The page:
Anyway, Conan's people are wiped out by Khalar Zym (Stephen Lang), a conqueror who seeks the last piece of the mask — that just so happens to be in the care of the tribe's leader, Conan's pop — which he obtains with the help of his witchy and bone china-white-complected daughter (Rose McGowan, who was by far my favorite thing in the film). As the bad guys ride off with their prize and the sword that Conan's dad had forged for him, presuming Conan dead after they torched the building he and his now-dead father were in, Conan swears vengeance and the story jumps ahead by about ten or twelve years.
We then meet the adult Conan (Jason Momoa), who has spent the past decade or so wandering as a a thief and pirate, now living among a band of pirates and robbers who take the time to rescue a large group of peasants and very attractive topless women from slavers, thus establishing Conan and his pirate pals as decent folk who just say "No!" to slavery. (Which is a load of P.C. bullshit, because anyone who's every read any Conan story will tell you that slavery is very much an accepted part of Conan's world, with even Conan himself not being against it as a practice. If you ended up as a slave, that meant that was just your tough luck, so to avoid ending up in chains you had to be a badass.) It's during the post-rescue revelry when Conan comes face-to-face with one of the warriors who killed his people years earlier (a warrior whom Conan incidentally happened to deprive of his nose, thus making him easy to identify) and after brutally gathering info, he makes a beeline to Zym (minus the offered aid of his pirate cronies, because it's a personal vendetta). It turns out that Zym has spent years searching for "the pure-blood," a holy woman named Tamara (Rachel Nichols) whose blood is instrumental to a ritual that, using the evil mask, will resurrect Zym's burned-at-the-stake sorceress wife and, via her magic superpowers, render him a god who will rule the world. Needless to say, Conan ain't havin' it.
What ensues after that is a pretty-to-look-at hodgepodge of elements shamelessly cribbed from THE LORD OF THE RINGS, the PIRATES OF THE CARIBBEAN movies, and even bits from THE MUMMY series, all of which add up to form a generic "adult" fantasy fim that's somehow replete with gore, some very nice nekkid titties and one semi-graphic sex scene, but nonetheless feels like a kids' adventure movie. Several of the set-pieces — a few of which were flat-out idiotic and laugh-out-loud stupid — evoke other films or fantasy/quest video games, and at no point did this Conan story feel like its own thing. This film bears even less of the flavor of creator Howard's visceral and testosterone-laden works than the 1982 film did, but the '82 flick at least defied its own genre by crafting a Campbell-esque warrior's journey tale with a surprisingly sweeping and epic feel. (The sword and sandal genre had become something of a moribund joke after the onslaught of Hercules and gladiator films released by the truckload during the heyday of the "peplum" craze, so the '82 film was a welcome surprise.) That sweep and sense of grandeur, plus a narrative that involved its viewers in Conan's vendetta and made us genuinely care about him succeeding is nowhere to be found here. When not aping other popular properties, this CONAN THE BARBARIAN stands as the most generic fantasy film to come down the pike in ages, and while not flat-out terrible, it is a sad squandering of a great opportunity. Jason Momoa was a decent and very ferocious Conan, and Rose McGowan as the uber-creepy sorceress Marique steals whatever scene she's in, but their considerable efforts couldn't elevate a film that in the end smacks of nothing more than "Conan by committee."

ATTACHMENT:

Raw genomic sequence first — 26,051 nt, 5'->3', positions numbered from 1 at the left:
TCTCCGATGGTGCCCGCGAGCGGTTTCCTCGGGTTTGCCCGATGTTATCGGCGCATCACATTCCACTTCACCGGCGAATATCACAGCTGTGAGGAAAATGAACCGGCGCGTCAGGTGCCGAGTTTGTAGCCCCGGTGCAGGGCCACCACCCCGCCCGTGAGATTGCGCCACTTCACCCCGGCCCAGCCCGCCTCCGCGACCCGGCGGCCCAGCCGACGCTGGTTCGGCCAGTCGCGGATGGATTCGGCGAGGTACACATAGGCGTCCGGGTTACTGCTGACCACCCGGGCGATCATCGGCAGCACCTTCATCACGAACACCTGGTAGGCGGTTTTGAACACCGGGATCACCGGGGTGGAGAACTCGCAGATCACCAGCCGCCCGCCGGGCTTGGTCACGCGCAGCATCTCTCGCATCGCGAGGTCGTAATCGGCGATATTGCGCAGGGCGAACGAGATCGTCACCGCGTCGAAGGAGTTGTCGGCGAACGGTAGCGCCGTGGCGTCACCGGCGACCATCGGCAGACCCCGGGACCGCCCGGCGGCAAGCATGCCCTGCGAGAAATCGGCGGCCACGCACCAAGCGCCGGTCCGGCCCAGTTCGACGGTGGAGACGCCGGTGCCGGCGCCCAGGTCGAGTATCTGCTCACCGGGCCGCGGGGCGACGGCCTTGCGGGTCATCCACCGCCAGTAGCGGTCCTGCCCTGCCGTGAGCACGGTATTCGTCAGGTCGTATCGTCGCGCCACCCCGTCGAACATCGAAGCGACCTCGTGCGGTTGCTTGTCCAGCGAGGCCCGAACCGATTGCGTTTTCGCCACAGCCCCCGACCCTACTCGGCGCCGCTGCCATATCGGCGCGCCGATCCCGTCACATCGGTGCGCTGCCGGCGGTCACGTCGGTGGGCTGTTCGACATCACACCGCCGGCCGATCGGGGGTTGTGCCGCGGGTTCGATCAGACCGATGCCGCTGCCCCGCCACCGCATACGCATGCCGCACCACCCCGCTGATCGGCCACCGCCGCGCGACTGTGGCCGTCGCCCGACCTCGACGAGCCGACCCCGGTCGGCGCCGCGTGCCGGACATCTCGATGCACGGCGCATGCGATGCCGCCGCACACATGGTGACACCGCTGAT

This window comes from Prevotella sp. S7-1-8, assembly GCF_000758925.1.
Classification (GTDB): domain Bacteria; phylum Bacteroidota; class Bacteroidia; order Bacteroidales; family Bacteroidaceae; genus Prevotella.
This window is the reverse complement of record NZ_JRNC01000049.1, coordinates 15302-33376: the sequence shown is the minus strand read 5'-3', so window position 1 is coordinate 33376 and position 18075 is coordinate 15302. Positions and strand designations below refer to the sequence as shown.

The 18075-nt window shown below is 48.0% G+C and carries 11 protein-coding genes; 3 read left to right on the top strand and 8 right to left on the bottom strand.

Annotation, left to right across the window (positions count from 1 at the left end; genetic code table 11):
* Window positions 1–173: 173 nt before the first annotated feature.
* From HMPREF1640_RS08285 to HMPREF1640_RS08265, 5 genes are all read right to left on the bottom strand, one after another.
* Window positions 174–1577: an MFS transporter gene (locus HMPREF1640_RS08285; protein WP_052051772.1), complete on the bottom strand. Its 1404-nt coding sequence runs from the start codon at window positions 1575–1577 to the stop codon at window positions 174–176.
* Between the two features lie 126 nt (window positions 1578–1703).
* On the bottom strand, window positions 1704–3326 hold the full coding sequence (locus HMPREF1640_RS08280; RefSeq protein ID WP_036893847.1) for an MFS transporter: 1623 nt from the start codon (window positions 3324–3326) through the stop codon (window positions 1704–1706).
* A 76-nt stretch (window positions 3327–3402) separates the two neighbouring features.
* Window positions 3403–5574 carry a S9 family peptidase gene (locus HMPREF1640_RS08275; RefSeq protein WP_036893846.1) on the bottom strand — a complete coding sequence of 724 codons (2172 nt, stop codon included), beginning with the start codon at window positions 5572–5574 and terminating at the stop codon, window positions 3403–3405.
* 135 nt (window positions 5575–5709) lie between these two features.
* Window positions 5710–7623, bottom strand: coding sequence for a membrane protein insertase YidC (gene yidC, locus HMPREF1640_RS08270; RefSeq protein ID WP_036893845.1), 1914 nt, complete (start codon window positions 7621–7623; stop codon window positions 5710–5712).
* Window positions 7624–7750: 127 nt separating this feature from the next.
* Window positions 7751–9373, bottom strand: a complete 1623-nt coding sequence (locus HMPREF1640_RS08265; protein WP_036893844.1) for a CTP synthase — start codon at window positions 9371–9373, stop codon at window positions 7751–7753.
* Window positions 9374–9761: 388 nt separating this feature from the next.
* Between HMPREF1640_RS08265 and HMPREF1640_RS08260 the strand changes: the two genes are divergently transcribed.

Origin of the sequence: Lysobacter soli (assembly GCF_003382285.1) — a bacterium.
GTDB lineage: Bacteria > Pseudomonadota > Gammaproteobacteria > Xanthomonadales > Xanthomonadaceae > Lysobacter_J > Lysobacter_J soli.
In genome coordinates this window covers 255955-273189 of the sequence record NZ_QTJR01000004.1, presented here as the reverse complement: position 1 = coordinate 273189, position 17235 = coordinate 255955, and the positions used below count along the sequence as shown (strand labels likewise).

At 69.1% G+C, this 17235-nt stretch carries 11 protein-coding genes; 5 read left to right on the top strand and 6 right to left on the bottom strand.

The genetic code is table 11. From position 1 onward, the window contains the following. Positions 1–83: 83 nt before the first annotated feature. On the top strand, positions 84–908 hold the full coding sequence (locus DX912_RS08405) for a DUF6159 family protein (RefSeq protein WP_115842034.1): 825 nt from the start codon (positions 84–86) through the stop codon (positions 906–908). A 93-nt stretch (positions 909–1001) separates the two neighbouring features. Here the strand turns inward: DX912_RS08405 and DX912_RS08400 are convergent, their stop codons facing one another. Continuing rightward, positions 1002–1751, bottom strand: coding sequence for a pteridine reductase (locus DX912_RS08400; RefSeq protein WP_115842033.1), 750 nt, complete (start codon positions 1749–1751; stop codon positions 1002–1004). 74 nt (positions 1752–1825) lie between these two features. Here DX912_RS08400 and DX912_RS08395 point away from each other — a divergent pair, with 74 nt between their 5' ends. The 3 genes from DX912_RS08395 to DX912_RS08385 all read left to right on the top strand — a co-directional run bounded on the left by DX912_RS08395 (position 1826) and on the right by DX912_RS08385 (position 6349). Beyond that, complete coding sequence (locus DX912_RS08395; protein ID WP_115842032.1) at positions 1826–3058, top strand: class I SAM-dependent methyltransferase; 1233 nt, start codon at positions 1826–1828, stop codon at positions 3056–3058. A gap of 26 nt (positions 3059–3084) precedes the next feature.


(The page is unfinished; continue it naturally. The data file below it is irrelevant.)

BOTTOM LINE: If you absolutely have to see this film — an urge that I understand, what with having been an avid Conan fan since 1974 and all — don't get ripped off by shelling out the extra cash for 3D. I saw it in 2D and there are only a couple of segments that were obviously composed with 3D in mind. Otherwise, wait for cable and have your intoxicant of choice on hand to liven up the proceedings. I was totally straight as I sat through it and I found myself rather bored about halfway through. I've certainly seen far worse films, especially in this particular genre, but this was a big disappointment. To sum up, this entire film was essentially a Manowar album cover brought to life at the cost of a reported $80 million.